A new music festival is officially headed for the South Beach sun.
On Wednesday, Miami Beach commissioners unanimously approved special event permits for the Miami Beach Pop Festival and reached a three-year deal with organizers.
The inaugural festival is set for this year, Veterans Day weekend, Nov. 8-10. Although the city reached a three-year deal, the continuity of the festival will be determined on a year-by-year basis.
The approval comes after a lengthy road of bargaining concerning event dates, logistics and community outreach between the city and event producers that’s been ongoing since 2017. City officials approved the festival proposal in September 2018.
However, commissioners who voted down the event last September changed their tune on Wednesday. Mayor Dan Gelber and Commissioner Mark Samuelian, who both voted down the festival’s proposal in 2018, verbally commended the event and courted the idea of the festival moving to March — the month festival organizers originally wanted the event but had to change due to pushback from commissioners.
The festival promises to be a “world-class music event” that is family friendly and prioritizes local community culture and eco-friendly practices. The team behind the festival is event producer Donald Lockerbie, and Steve Sybesma and Paul Peck of Frameless Creative LLC and the co-founders of the Okeechobee Music & Arts Festival. Miami Beach-based ACT Productions, the company that produced the city’s 2015 centennial celebration, is also part of the festival team.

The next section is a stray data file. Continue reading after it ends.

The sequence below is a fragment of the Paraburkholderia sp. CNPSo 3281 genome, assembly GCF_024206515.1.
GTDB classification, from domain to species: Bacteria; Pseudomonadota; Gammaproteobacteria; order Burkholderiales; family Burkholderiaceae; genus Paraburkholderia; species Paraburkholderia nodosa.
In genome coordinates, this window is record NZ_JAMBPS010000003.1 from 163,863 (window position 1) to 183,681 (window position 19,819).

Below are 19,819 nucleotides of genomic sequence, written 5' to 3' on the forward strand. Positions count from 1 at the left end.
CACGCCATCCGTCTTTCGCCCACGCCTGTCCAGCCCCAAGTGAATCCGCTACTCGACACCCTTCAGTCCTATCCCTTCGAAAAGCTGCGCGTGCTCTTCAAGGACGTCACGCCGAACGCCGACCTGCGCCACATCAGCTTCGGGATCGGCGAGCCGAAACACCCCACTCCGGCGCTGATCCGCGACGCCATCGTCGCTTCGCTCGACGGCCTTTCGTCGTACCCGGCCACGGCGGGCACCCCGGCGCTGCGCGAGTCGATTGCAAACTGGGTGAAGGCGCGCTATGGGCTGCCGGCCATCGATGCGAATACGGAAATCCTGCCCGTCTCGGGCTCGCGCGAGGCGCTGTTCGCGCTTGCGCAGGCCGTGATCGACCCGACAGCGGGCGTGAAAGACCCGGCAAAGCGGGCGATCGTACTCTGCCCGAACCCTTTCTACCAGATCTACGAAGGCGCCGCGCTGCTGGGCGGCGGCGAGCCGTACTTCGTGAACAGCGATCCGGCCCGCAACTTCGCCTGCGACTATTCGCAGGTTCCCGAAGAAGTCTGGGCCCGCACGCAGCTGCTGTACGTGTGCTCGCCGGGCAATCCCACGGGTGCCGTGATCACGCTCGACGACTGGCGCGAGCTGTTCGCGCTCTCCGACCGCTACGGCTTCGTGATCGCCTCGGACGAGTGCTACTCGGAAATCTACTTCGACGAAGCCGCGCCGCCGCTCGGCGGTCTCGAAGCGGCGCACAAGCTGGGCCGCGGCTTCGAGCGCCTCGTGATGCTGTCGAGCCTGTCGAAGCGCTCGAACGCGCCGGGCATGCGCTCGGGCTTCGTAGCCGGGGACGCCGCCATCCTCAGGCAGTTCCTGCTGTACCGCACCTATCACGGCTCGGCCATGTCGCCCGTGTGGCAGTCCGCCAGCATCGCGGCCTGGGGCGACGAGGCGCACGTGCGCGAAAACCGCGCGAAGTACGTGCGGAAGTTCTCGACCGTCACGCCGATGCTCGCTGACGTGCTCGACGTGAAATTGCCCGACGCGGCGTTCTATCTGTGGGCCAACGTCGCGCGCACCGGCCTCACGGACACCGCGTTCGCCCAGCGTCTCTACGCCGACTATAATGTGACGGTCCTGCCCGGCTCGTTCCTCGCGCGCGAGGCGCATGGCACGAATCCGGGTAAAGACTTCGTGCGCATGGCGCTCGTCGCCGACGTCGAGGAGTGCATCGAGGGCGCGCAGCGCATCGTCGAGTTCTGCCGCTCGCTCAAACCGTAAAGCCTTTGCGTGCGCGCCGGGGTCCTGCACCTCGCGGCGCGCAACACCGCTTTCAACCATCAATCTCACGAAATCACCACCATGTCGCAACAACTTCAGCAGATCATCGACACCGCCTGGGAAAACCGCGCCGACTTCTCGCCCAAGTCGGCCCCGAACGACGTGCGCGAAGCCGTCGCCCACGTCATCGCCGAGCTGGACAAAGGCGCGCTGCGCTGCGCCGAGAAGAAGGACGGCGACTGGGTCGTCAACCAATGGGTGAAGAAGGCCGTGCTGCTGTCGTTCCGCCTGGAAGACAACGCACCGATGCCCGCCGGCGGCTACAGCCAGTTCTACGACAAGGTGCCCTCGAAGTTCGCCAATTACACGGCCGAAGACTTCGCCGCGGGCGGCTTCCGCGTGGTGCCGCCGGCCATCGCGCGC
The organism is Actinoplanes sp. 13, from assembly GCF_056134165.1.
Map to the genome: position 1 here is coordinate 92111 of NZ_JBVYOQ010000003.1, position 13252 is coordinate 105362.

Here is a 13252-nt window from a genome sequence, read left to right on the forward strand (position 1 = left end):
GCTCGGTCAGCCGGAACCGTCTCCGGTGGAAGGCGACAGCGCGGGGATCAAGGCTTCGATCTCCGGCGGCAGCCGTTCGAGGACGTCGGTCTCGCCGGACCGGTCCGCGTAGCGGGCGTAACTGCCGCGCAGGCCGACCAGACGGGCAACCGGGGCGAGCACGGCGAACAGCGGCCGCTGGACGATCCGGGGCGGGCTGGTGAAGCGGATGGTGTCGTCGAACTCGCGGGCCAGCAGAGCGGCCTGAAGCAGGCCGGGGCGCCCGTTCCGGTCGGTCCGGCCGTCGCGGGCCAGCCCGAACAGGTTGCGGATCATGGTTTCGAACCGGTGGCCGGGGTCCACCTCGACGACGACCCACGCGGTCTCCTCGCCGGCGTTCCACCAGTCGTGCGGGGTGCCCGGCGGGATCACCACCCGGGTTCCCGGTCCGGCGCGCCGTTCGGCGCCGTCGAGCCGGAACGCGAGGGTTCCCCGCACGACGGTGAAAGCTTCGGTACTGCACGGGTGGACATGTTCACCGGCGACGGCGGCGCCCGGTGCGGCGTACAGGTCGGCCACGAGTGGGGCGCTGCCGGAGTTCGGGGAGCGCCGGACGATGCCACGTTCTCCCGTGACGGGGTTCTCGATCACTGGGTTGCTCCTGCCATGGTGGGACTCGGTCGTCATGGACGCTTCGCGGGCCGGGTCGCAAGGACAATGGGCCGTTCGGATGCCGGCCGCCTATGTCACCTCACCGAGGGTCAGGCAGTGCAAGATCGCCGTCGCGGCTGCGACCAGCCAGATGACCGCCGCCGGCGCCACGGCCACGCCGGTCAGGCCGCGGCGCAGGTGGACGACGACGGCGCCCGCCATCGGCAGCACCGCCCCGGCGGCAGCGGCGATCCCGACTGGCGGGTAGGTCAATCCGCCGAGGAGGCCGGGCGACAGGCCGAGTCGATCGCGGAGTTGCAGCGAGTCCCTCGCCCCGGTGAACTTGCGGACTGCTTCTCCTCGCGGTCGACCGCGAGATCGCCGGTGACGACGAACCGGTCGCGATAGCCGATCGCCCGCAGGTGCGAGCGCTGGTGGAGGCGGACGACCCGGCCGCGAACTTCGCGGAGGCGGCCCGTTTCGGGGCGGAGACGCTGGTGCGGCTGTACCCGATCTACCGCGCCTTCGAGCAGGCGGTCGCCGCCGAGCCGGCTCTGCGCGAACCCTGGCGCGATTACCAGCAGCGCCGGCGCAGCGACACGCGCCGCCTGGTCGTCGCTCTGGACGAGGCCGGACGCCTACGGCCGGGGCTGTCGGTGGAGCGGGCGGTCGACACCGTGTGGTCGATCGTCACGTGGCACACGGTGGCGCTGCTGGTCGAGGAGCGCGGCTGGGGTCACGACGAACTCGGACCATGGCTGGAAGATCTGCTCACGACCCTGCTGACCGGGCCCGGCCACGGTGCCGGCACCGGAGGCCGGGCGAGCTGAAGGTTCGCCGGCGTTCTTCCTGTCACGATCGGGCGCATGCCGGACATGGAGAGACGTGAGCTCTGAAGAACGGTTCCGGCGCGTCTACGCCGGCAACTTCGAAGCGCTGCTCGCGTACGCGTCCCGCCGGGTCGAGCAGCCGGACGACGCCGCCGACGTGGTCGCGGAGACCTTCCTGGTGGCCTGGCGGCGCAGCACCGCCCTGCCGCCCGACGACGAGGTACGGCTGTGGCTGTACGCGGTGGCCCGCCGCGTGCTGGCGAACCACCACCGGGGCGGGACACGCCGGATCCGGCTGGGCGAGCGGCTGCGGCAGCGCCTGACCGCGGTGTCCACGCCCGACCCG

The city will not bear the financial brunt of hosting the festival, with event producers taking on the cost. Producers have not yet released the total cost of the event but have said it’s set to generate a minimum of $20 million in its first year and will emulate popular music festivals such as Coachella and Outside Lands. There’s no official music line-up, but the organizer’s suggested acts include Bruno Mars, Lady Gaga and Elton John.
Bruce Orosz, CEO of ACT Productions, said organizers are eager to have an annual event, with one reason being most festivals don’t generate a substantial profit until after three years of operation.
“It is very important for us to be able to communicate to our guests that this will become an annual event but also to sponsors and to hopefully see the profits that we expect,” Orosz said.
Event producers have presented plans to police and fire departments, but concerns still loom with festival dates being close to a month away from the SCOPE Art Show and Art Basel, two South Beach staples that attract significant crowds. Miami Beach’s three-year monthly average — from 2015 to 2018 — for hotel occupancy in November was about 73 percent, compared to 85 percent for the month of March.
Gelber said one of the main concerns for him is traffic during the festival.
“My concern always is whether or not the city can absorb the traffic given the brittleness of the [MacArthur] Causeway,” Gelber said.
Site plans for the festival detail that its exit plan is designed to accommodate almost 58,000 people. According to festival organizers, about 35,000 people are expected to be in daily attendance over the three-day event.
Right after commissioners made their decision, Gelber warned Orosz not to waste an opportunity to put on an event the city could be proud of.
“This first one has to be really good,” Gelber said looking directly at Orosz. “I’m still concerned, but I want to give you a shot at it. But I also want you to know that frankly if it turns out that it’s just terrible or it’s somewhere in that vicinity, we’re not going to do it again.”